Tuesday, June 16, 2009

Anthology of South African crime fiction

The new collection Bad Company, edited by Joanne Hichens and published by Pan Macmillan South Africa, gives us a sample of the excellent crime writing that has been bubbling up in that country for the past decade. Outside South Africa, we might know Deon Meyer and some of the classics (James McClure, Wessel Ebersohn) but we have little access to most of the writers collected by Hichens for this book. Here's hoping that Bad Company will get a wide enough circulation to change that situation: it certainly stands up to the best of international crime anthologies (such as the excellent City Noir series by Akashic Books). There's a wide variety of crime fiction here, from police procedurals to psychological thrillers, so there's something for everybody. My favorites are the ones in a more noir mode, but all of them are interesting, and Hichens provides an interesting introduction dealing with crime fiction and the reasons for its current boom in South Africa. Margie Orford leads off with a story featuring her series heroine Clare Hart (documentary film-maker and profiler--the first Clare Hart novel,reviewed here in a previous post, has recently been published in the U.K. and the second is coming out soon, I believe). The story is a chiseled, compact glimpse of a crime-ridden township, murder, and just a hint of hope. Deon Meyer's The Nostradamus Document is a fully realized police procedural with vivid characters, encompassing a full novel's worth of action and interaction in a fast-moving plot with an ending that is not quite a twist but more of a last minute save by the not-quite-straight central character, Detective Sergeant Fransman Dekker. There are several stories that twist back on someone engaged in a crime (such as the tales by Richard Kunzmann, Mike Nicol, Jassy Mackenzie, Hichens herself, Setswana writer Diale Tlholwe, and Zulu writer Meshack Masondo. Several explore extreme cases of social and psychological violence (as in stories by , particularly violence toward women. But there are also empowered women and women, like Orford's Hart, pushing back against the violence (in the case of Dirk Jordaan's story, pushing back in a rather extreme way). A story by the writing team know as Michael Stanley is more in the cozy genre (really more like a certain other writer using Botswana as a backdrop than are (so I've been told) "Stanley"'s novels featuring the same hippo-like policeman who puts in an appearance here). Several stories deal with the recently reported xenophobic violence in the country (such as the poetic story by Jane Taylor and Tim Keegan's study of the strained dynamics of family and race). Peter Church's The One is a tale about the conflict between justice and money, told in a fast and light tone, Andrew Brown's story investigates love and money a bit more darkly. Dark (very dark) tales by Michael Williams (the author of several Cape Town police procedurals) and Tracy Farren explore evil impulses. One of the best stories features private detective Nossel (also seen in Death in the New Republic, more available outside South Africa that the works of some of the other writers, but still not well enough known). Dison also deals with xenophobic violence: Nossel confronts the horror directly and concretely but also through Nossel's conscience and his own sheltered home life. The result demonstrates the great emotional power that a short story can have. If you can find Bad Company, it's a very good collection. Maybe if enough people clamor for it, Pan Macmillan will make it available as widely as it deserves.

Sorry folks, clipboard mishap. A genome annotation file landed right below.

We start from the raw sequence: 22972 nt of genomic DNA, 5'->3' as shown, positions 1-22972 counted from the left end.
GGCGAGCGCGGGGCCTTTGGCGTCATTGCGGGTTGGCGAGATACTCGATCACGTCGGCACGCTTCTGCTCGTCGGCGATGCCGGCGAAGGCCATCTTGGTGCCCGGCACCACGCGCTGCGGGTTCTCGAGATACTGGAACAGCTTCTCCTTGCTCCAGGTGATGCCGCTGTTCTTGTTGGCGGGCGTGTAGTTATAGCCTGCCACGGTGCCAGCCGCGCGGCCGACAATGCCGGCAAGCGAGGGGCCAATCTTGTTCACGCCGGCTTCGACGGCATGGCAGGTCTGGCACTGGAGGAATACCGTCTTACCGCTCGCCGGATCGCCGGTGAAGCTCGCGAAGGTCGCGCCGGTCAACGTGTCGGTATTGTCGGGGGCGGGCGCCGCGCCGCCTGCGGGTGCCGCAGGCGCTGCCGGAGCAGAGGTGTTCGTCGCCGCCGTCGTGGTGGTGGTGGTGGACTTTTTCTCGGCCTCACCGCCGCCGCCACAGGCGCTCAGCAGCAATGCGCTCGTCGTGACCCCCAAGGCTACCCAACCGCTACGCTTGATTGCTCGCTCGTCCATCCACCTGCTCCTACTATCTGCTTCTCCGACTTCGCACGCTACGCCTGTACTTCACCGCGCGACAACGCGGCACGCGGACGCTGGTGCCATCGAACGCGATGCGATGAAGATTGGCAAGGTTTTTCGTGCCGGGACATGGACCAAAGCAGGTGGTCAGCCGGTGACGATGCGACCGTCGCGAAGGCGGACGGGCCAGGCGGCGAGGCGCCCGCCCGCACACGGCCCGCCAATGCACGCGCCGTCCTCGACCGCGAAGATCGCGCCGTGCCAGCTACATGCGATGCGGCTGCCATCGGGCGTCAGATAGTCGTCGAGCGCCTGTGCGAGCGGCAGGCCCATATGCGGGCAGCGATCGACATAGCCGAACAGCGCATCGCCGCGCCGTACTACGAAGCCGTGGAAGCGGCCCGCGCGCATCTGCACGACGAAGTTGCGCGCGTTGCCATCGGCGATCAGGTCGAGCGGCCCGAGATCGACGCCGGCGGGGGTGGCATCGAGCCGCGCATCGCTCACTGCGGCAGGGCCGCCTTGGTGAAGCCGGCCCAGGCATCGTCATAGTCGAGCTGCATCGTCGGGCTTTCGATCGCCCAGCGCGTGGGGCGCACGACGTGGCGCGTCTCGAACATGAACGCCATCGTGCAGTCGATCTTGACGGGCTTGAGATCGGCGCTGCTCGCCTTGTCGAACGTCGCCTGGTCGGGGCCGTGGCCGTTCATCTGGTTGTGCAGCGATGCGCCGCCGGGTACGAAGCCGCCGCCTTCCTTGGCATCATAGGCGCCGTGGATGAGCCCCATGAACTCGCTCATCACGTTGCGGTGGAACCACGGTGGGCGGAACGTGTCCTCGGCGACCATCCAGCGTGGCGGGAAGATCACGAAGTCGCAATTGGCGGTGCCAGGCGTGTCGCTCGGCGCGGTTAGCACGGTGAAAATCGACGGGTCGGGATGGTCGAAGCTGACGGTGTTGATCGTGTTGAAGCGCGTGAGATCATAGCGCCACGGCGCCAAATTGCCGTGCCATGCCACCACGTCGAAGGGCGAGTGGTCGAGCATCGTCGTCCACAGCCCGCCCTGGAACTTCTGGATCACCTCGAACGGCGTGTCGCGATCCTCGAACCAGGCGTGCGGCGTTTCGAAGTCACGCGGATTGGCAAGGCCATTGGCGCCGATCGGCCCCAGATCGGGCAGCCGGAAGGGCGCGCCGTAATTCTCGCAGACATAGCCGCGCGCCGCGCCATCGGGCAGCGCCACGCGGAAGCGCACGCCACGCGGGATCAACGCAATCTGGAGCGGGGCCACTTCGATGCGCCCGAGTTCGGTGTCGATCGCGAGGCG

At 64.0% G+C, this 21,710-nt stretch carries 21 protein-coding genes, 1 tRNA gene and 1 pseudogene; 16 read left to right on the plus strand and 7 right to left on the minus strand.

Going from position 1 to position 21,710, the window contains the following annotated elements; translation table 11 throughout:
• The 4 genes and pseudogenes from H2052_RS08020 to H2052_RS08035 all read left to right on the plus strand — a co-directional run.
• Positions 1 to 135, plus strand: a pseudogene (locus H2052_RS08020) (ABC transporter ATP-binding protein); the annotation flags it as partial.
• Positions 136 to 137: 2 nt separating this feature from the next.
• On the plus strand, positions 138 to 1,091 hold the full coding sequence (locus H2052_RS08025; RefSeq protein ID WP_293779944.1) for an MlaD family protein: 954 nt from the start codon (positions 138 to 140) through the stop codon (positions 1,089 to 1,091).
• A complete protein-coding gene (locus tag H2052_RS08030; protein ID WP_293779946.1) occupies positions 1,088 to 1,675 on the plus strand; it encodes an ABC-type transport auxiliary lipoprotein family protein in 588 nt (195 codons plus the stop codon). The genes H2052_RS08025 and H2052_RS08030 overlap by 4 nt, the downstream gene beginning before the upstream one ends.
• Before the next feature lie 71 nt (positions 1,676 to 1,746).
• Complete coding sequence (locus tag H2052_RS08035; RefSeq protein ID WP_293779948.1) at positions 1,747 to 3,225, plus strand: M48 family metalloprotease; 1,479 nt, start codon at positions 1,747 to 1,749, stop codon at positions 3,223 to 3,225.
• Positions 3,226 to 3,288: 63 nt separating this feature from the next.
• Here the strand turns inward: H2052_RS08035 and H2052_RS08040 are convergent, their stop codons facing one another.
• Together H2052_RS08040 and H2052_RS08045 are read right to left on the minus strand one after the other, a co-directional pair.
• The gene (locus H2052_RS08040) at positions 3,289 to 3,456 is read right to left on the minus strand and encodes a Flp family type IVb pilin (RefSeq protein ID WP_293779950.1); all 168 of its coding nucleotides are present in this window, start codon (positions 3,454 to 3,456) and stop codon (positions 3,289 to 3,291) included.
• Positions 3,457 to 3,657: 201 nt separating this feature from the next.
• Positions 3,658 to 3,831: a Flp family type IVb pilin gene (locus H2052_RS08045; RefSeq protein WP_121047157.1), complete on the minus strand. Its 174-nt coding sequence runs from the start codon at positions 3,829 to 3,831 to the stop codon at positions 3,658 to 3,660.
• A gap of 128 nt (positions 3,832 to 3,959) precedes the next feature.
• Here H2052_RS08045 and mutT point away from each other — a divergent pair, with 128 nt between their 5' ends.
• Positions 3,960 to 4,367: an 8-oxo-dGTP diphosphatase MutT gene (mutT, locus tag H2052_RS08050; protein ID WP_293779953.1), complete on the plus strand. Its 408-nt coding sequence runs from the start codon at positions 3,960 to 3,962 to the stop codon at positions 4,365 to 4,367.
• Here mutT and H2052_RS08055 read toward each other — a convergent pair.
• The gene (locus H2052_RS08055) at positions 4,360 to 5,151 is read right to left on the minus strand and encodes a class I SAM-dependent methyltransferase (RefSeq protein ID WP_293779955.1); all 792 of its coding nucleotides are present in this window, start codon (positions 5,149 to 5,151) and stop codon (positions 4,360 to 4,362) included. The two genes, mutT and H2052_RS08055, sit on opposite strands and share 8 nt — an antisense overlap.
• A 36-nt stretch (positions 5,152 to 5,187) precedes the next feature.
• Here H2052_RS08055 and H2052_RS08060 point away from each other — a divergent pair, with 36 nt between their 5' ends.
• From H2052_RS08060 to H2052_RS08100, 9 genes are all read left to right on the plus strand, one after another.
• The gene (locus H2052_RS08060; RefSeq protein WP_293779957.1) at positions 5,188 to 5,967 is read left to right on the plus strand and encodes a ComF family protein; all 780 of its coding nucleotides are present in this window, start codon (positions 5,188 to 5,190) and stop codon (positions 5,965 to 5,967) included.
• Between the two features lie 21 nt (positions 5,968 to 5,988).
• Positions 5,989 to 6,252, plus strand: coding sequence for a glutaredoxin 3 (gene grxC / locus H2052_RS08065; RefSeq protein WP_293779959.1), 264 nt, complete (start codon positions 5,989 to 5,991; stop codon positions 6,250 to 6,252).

psychologicalbooks.blogspot.com said...


Anonymous said...

If you like Holmes 'Classic'…

Sherlock Holmes And The Dead Boer At Scotney Castle

Never before had Holmes and Watson come up against a brotherhood like the Kipling League. Dedicated to their Patron Rudyard Kipling, the Poet of Empire, the League’s sole allegiance was to England’s civilising mission. Its members would allow nothing to get in their way.

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Holmes and Watson take the train to address the mysterious Kipling League at Crick's End, a Jacobean mansion in deepest Sussex. A body is found in a wagon pond at nearby Scotney Castle - but why the wagon pond and not the moat? And why unclad? What is the meaning of the pair of shiny dark glasses clutched in one hand? And that hatband - could it really be from the skin of a yellow and brown spiny snake?

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